I never thought I would ever be that guy, the one who appears to hate something popular so vehemently that he starts to look like he’s trying too hard to be edgy, but honestly: I did not like Inception. If this movie represents the new dawn of the intelligent blockbuster (Roger Ebert describes the plot as ‘a dazzling maze’), then let me get back to my papers because this is not a world I want to be in.
There is nothing particularly interesting about Christopher Nolan’s latest movie. Visually it is impressive, but Nolan wastes his opportunity to explore dreamscapes by filming scenes that so many action movies have done multiple times before. We are given an anonymous city, an anonymous hotel, a damned ice-fortress and then, finally, a crumbling dystopia. The objectors amongst you may, rightly, accuse me of being overly critical. It is established in the movie that the dreams have to appear like the real world in order for inception to work. But if that’s the case, then why set this film around the premise of dreams at all? Beyond the early folding of Paris, the proverbial carrot, we, the movie-going donkey, are given no other unique ‘only in Inception’ scenes – everything else that occurred in this movie could very well have occurred in, say, James Bond. And it probably has. Twice. Whatever happened to good-old-fashioned hostage-taking and threats?
The film could have occurred in reality. And, if it had all been set in the real world, we may have actually seen a bit of this world that we’re meant to care about because, let’s not forget, the characters are supposedly doing this for two reasons – firstly, Cobb (Leonardo DiCaprio) needs to clear his name and secondly, Fischer’s (Cillian Murphy) company will destroy the world unless he changes his ways. I do not believe I was the only one who sensed a major lack of perspective here.
Let’s focus on the dreams for a moment. They’re Inception’s Matrix, the world within a world. Already you can see that it’s not particularly new, as The Matrix came out 11 years ago. Nolan began writing his script 10 years ago. See the connection? But beyond that frivolous point, I was led to believe that Inception was ‘maddeningly’ (The Daily Telegraph) complex. It was anything but. It was bloated, yes, but it wasn’t complex. It was incredibly linear.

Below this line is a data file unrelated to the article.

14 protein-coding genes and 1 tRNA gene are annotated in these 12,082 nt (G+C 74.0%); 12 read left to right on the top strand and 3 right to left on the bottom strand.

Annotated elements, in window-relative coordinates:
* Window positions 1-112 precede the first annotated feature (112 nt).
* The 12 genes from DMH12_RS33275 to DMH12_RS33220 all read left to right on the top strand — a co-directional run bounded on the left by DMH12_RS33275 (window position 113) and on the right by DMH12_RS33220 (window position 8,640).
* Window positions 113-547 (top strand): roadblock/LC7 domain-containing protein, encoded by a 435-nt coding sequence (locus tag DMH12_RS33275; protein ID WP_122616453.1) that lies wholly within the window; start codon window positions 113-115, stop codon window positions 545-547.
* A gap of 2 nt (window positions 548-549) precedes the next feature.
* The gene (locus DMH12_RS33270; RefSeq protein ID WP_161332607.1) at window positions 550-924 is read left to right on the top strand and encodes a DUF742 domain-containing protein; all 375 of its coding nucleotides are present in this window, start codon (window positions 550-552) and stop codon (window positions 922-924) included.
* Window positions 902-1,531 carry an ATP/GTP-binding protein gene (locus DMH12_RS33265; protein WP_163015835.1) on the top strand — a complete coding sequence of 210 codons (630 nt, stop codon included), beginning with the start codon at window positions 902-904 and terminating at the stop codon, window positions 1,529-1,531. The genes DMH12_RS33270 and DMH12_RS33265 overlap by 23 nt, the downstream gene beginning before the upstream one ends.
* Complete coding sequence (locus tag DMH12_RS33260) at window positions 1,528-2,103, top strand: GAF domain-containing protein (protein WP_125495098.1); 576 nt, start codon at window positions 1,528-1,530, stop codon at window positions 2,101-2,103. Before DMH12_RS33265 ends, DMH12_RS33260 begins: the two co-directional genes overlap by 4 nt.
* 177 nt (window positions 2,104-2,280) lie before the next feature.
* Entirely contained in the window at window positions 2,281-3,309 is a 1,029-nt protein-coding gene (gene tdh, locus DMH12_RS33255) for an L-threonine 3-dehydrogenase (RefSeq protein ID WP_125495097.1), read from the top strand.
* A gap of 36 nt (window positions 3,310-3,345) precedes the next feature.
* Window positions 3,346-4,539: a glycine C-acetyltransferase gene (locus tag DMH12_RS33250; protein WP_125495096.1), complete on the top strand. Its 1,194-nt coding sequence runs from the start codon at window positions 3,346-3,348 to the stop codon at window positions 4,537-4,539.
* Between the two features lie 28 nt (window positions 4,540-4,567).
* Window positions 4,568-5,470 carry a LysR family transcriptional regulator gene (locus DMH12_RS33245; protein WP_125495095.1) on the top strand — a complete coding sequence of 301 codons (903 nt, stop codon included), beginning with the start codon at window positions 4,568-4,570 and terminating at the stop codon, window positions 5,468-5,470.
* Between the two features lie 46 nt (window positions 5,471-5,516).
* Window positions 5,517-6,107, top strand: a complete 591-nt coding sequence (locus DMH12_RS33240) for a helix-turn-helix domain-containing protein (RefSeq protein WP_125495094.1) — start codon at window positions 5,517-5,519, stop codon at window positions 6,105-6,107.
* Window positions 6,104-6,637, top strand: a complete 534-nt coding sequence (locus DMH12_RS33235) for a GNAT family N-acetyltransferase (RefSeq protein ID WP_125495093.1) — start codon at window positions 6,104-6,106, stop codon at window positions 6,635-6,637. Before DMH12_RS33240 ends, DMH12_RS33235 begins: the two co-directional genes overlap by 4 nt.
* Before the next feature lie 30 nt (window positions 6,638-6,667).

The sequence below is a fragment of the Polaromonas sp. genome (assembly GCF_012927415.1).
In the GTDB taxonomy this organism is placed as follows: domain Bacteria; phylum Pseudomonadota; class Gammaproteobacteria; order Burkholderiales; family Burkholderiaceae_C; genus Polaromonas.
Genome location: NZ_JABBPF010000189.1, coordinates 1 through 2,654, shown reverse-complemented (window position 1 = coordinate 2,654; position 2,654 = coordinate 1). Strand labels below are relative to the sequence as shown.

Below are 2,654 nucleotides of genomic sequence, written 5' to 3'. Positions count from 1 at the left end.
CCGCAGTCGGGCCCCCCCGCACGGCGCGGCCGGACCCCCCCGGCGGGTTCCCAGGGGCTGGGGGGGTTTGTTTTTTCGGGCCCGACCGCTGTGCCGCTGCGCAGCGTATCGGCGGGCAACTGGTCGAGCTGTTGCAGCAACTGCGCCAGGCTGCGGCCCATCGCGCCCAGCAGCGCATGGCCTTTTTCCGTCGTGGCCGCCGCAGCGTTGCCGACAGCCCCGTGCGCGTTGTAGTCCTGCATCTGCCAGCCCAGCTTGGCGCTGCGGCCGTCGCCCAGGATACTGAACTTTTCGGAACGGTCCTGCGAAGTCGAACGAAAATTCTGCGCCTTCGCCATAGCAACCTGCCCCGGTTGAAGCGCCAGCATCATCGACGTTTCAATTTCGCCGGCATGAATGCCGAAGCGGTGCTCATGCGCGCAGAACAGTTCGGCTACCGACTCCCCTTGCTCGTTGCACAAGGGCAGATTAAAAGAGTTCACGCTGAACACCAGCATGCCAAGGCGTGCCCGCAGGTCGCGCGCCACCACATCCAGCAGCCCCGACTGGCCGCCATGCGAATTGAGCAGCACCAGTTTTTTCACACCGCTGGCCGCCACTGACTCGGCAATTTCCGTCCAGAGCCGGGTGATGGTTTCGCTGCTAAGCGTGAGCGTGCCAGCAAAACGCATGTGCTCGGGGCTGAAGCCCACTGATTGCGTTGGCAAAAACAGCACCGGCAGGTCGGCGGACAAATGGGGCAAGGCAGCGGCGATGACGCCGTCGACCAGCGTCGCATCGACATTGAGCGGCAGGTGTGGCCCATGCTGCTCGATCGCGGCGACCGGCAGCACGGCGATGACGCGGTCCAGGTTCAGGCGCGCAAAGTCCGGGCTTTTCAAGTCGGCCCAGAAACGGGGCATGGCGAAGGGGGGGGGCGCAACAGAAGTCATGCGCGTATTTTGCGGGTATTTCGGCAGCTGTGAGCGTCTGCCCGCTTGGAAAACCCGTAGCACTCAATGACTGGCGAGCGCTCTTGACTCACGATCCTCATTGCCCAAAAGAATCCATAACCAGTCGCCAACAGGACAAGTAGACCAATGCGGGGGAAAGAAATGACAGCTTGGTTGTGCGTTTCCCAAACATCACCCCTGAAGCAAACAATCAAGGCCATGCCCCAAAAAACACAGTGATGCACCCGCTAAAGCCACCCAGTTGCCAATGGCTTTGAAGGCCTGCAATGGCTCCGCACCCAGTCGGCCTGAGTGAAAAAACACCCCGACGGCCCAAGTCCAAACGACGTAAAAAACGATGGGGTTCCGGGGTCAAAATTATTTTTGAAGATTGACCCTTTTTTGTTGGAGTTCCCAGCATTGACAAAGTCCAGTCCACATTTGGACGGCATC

Cobb and company enter one rabbit hole, Cillian Murphy’s original dream, and then proceed to enter three more dreams-within-a-dream. It’s never especially difficult to follow whose dream they are apparently in, nor is it hard to see that they will eventually achieve their goal. My criticism is not with Nolan here, because this part of the movie is actually very well done. With the number of different plot points effectively working in parallel with one another, Nolan does a commendable job of controlling the mayhem. What irks me is that this has been lauded as revolutionary cinema, when it’s simply a method of creating more layers of action playing over the top of each other. The time distortion between dreams is an interesting idea, but the sheer number of times the movie cuts back to reveal the falling van (the ‘kick’) was tedious. It seemed that the dreams are used in no other way than to skip the travelling sections in most action movies. Nolan could conveniently cut to the next scene and everyone would be on skis.
Inception does not feature a single character of worthy note. Leonardo DiCaprio, as much as I like him as an actor and respect him for his recent film choices, is stuck playing Cobb, a man who is supposedly the finest dream-delver in existence. But much like every other actor in the movie, DiCaprio has to fill the spaces of personality Nolan left out with his own. There is more than a passing resemblance here to his turn as Teddy Daniels in Shutter Island.
Cobb is insane, feeble-minded and boring. He has nothing to say or do beyond finding the Holy Grail, which is in this case Fischer’s relationship with his father. We are told, through conversations with Ellen Page’s Ariadne and Joseph Gordon-Levitt’s Arthur, that he has a dark past with his wife Mal. The fact that it transpires that he essentially placed the idea into his wife’s head that her world was not real, provoking her suicide, hit me as particularly stale. I just didn’t care. We meet him at crisis-point, which is always interesting, but we never develop from that state. I can’t understand how a movie fails to develop its main character even though it is set, partially, within a world he creates in his head.
But, having said all that, I’ll end with what really got me. After the breathtaking moment in the Paris-dream, where Ariadne folds the city on top of itself, it seemed like the movie was going to be visually and intellectually exciting. She looks around and spots people (and Mal) with faces staring at her as if she has just killed their dog. This, I thought, is interesting. Personal demons rise up in a world that could only occur in a dream and threaten the intruding presence. But then it ends. We are never blessed with this sort of intrigue again. The movie plummets downwards from this exact point. Intellectually, it shuts down. It becomes a basic heist film and nothing, not the layer-upon-layer structure, not the ‘is he dreaming, is he not?’ ending, not even the interesting notion that Cobb is a dream himself, can raise the movie from the rabbit holes of mediocrity that it continually jumps through.